The green container with the ‘toxic substance’ label must be used and special precautions are to be taken to prevent the theft and illegal distribution of this waste stream. 

Scheduled drugs must be strictly controlled.
Schedule 1 – 4: Drugs can be disposed of together in one container
Schedule 5 – 6: Need special permission prior to disposal

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Cytotoxic Waste

Cytotoxic medications are therapeutic agents used in the treatment of cancer, this is highly hazardous waste. It includes any residual Cytotoxic medication that remains following patient treatment and any materials or equipment contaminated by Cytotoxic drugs for example, IV drip sets, gloves, ampoules, vials, etc. Cytotoxic waste may sometimes also include patient’s vomit, urine and faeces depending on the excretion time of the drug. For example, Methotrexate is present in the urine for 3 days post treatment.



Sharps that are contaminated with cytotoxic material must be placed into a single use yellow Sharps container labelled with a cytotoxic sticker. Other material contaminated, for example gloves, cotton wool swabs, dressing, etc. should be contained in a rigid proof green pharmaceutical container and labelled with the cytotoxic sticker. Containers must be sealed at ¾ full and the disposal of this waste is through incineration at very high temperatures. Non-burn technology may not treat cytotoxic waste.

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Chemical Waste

Hazardous chemical waste consists of discarded/unusable solid, liquid and gaseous products from diagnostic and experimental work, cleaning, housekeeping and disinfecting procedures. For example, Formaldehyde, gluteraldehyde, pesticides, etc. 



The international colour coding for chemical waste is dark green and all chemical waste must be labelled with the label for the class of hazardous waste, e.g. explosives, flammable, corrosive. The disposal depends on the nature of the hazard presented by the waste (flammable, corrosive, etc). 

We do NOT accept chemical waste, to dispose of this waste a chemical waste disposal specialist needs to be contacted.

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Radioactive Waste

There are many uses of radiation in medicine, the most well known is the use of X-rays to foresee whether bones are broken. Within radiology, we find more specialized areas like mammography, CT scans etc, and nuclear medicine. A common example of nuclear medicine is the use of radioactive iodine to treat thyroid problems, including thyroid cancer. 



Radioactive waste is a highly specialized waste stream, governed by the Nuclear Energy Act 46 of 1999. Waste from an X-ray dept is considered inactive or low level radioactive waste. This low level waste may be collected in red liners for HCRW (less than 74 Becquerel’s). Any waste arising from a procedure that has a high-level activity (nuclear medicine) will need to be disposed of by a registered radioactive company.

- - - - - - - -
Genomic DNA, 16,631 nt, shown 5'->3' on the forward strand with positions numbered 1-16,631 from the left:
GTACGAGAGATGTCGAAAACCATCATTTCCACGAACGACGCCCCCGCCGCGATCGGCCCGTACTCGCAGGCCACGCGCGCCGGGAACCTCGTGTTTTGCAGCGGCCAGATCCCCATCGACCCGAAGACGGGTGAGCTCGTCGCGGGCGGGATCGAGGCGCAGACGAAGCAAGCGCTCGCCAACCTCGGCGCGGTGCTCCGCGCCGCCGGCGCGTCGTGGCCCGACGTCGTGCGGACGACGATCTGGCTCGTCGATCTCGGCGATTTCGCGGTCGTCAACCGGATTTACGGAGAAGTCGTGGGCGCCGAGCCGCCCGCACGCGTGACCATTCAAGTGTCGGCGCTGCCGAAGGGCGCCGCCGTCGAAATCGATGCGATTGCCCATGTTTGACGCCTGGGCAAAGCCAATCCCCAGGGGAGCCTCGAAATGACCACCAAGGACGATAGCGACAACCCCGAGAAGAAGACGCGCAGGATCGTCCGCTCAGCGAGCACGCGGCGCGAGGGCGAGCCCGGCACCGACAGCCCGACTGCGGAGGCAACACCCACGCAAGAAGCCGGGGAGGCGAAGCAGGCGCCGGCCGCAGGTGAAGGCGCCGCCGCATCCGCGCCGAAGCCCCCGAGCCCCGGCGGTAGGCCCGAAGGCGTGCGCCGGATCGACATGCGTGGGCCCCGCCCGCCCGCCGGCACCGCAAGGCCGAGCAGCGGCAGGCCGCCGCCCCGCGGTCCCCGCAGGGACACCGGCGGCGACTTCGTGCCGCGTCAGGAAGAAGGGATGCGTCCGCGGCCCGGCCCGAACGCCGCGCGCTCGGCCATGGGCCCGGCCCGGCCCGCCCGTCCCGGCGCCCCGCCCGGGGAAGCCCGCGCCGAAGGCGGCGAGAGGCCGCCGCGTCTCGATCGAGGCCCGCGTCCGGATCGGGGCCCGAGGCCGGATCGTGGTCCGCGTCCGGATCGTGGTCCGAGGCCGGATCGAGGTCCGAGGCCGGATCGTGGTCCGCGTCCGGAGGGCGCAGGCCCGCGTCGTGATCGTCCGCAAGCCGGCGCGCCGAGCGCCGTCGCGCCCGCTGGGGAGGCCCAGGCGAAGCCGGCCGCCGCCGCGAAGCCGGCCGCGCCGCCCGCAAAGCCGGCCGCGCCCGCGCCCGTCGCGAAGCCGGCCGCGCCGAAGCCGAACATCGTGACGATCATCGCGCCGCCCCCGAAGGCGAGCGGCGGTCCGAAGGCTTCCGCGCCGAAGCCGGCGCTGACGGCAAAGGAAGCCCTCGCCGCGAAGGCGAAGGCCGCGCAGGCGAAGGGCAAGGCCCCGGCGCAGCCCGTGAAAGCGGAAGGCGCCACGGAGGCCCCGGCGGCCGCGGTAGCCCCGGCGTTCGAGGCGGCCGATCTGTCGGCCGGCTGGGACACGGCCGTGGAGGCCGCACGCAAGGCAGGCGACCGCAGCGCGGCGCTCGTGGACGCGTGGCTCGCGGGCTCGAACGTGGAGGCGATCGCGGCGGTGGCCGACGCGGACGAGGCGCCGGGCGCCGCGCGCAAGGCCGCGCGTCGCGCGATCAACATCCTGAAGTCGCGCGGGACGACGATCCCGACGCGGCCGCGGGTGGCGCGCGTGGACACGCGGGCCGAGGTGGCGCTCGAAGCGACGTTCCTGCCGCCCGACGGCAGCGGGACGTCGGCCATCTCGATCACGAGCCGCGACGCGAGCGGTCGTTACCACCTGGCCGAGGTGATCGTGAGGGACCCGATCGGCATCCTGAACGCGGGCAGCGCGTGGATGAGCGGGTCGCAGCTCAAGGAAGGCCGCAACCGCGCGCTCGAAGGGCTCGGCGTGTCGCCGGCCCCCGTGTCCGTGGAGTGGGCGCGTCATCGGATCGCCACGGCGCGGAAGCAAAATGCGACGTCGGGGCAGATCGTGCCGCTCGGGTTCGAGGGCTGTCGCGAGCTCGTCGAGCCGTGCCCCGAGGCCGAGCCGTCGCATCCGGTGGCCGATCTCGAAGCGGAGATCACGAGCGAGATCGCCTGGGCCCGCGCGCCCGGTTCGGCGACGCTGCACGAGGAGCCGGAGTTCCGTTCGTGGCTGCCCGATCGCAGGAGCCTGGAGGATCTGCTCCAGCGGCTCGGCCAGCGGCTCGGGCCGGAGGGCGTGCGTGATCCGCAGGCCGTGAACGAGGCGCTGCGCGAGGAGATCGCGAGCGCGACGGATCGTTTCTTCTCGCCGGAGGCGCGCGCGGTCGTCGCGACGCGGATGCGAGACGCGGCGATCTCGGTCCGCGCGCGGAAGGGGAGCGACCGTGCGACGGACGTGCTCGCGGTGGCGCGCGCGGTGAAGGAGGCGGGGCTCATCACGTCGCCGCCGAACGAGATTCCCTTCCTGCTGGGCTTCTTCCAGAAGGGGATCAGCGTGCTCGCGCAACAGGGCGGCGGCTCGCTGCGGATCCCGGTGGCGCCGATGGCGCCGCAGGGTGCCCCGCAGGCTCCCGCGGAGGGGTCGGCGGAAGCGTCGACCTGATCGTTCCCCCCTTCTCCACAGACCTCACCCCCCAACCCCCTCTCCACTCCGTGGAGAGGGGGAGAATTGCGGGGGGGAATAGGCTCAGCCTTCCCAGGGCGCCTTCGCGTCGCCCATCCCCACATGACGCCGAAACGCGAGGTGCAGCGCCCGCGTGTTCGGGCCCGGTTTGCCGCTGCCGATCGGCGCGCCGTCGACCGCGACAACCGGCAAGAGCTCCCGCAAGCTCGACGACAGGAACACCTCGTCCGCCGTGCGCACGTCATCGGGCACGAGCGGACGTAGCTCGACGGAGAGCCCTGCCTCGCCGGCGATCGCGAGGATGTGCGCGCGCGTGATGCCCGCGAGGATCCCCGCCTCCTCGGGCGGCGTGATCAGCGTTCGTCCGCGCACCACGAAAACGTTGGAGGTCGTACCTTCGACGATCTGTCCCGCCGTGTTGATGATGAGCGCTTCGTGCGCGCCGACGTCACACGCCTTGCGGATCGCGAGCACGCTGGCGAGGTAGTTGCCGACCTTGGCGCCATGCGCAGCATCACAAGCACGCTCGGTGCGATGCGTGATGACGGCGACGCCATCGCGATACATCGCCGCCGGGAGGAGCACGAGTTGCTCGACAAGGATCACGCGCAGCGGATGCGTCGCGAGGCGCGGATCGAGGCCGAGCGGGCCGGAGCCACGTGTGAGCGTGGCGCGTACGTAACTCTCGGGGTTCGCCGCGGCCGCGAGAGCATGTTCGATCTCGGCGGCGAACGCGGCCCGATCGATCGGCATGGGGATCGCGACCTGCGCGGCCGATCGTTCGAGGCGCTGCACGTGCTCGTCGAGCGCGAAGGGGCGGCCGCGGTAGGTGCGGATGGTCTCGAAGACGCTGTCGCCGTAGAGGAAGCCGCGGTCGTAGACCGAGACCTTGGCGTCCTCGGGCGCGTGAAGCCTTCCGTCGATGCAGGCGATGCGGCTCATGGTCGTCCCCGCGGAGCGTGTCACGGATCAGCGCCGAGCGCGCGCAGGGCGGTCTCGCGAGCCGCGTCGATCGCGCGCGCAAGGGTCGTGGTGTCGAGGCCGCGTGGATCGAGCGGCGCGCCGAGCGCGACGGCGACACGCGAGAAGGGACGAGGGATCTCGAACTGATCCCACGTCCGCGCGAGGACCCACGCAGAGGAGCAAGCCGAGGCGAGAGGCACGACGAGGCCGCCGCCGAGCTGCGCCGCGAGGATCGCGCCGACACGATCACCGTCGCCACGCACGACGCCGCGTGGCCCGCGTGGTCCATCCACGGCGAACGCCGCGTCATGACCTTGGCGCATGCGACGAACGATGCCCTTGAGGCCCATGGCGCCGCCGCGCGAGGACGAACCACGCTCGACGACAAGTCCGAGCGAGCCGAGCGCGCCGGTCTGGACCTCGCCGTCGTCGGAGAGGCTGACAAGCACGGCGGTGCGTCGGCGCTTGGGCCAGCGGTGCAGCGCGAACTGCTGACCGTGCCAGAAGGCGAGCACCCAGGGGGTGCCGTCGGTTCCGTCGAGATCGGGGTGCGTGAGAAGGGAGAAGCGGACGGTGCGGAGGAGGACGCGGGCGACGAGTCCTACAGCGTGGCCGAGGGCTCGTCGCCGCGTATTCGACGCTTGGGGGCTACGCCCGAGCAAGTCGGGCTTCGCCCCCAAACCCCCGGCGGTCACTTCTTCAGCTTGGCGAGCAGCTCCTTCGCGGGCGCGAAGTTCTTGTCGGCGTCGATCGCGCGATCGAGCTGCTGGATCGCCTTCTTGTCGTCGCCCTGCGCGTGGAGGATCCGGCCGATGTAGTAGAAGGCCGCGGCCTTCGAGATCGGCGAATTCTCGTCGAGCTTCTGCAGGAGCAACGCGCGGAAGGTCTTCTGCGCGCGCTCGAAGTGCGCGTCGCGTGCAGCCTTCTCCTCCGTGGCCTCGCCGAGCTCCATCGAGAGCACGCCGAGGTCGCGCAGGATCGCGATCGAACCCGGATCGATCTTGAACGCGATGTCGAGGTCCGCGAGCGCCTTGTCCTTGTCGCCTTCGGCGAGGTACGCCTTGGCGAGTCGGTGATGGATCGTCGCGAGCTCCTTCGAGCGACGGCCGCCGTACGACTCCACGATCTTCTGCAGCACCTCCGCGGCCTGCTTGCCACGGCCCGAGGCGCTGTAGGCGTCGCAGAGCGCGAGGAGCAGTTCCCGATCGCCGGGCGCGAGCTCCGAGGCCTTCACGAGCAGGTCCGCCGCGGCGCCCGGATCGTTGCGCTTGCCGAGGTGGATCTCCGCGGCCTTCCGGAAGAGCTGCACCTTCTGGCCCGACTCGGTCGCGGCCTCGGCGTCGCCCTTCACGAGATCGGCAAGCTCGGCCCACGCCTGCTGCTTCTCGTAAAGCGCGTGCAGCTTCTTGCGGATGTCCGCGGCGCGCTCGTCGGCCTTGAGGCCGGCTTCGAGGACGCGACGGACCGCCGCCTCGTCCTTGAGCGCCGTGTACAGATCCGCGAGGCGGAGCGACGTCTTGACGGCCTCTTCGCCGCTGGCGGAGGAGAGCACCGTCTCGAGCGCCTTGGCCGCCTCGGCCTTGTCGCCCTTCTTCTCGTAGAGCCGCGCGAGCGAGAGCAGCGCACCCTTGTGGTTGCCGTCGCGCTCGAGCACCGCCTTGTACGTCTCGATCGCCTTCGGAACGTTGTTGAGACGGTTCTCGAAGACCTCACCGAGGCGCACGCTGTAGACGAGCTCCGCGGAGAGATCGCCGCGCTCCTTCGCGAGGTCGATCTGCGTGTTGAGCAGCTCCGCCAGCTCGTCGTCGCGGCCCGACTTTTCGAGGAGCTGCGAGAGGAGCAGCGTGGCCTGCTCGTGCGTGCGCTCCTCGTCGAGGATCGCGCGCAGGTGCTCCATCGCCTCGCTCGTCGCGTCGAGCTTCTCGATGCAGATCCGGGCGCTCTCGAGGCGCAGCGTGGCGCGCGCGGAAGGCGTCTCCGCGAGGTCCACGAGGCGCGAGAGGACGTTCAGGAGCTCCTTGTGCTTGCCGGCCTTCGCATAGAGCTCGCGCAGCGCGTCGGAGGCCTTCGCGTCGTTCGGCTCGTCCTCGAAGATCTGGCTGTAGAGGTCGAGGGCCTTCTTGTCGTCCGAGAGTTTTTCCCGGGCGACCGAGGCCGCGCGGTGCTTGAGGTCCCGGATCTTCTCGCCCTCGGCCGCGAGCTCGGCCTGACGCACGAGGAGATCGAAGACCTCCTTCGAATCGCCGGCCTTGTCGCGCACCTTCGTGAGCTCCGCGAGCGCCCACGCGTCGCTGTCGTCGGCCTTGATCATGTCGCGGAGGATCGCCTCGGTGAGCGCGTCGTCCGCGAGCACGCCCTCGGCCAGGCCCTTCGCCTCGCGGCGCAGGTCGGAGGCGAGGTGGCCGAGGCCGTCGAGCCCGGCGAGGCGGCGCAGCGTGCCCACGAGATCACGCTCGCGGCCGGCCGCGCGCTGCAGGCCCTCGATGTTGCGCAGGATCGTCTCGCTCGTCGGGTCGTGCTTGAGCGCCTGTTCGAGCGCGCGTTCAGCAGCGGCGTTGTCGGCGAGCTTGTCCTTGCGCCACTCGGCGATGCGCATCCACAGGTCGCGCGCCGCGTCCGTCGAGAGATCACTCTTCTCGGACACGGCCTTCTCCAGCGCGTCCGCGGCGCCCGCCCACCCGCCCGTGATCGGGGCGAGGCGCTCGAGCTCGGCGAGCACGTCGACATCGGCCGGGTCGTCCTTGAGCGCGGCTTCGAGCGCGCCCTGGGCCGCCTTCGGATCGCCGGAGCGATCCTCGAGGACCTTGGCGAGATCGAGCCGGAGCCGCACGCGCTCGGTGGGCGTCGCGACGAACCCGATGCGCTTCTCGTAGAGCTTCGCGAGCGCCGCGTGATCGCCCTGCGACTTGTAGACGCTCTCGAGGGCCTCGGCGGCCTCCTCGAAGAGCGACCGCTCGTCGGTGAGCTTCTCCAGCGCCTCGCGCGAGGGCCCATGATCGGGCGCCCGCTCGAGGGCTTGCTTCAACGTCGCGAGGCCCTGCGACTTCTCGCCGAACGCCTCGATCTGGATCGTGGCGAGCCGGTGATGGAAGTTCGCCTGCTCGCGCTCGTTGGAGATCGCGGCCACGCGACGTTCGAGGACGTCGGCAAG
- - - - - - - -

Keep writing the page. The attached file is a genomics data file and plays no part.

We only accept low level radioactive waste (less than 74 Becquerel’s).

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Heavy Metal Waste

Mercury is the most common waste in this category, found in thermometers, blood pressure gauges, fluorescent tubes, etc. The best way to deal with Mercury is to move towards a Mercury free hospital. Protective gloves and masks must be worn when cleaning up a Mercury spill. A syringe is a very effective means of ‘sucking’ up the Mercury spillage. 



This waste must never be incinerated because of the risk of atmospheric pollution, and it must never be disposed of in general landfill sites as it may pollute the ground water. It must be sent to a HAZARDOUS waste facility where it is encapsulated in concrete before burial.

We do NOT accept any heavy metal waste, to dispose of this waste a landfill specialist needs to be contacted.

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Pressurized Containers

Many gases, for example, anaesthetic gases, ethylene oxide, oxygen and compressed air are stored in pressurized containers. Air fresheners, insect repellents are stored in aerosol cans.



Most pressurized containers are reusable. Aerosol cans are not reusable and need to be disposed of, once empty they can be disposed of with the HCGW NOT HCRW.

HCRW service providers are NOT permitted to accept pressurized containers as they can cause an explosion at the treatment facility.

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Health Care General Waste

A black bag or clear bag is used for Health Care General Waste. Most hospitals prefer to use clear or transparent bags as this enables the waste handlers to see if any HCRW has been mixed in with the HCGW and it is recommended that facilities initiate recycling projects of the HCGW.

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You do not inherit the earth from your parents, you borrow it from your children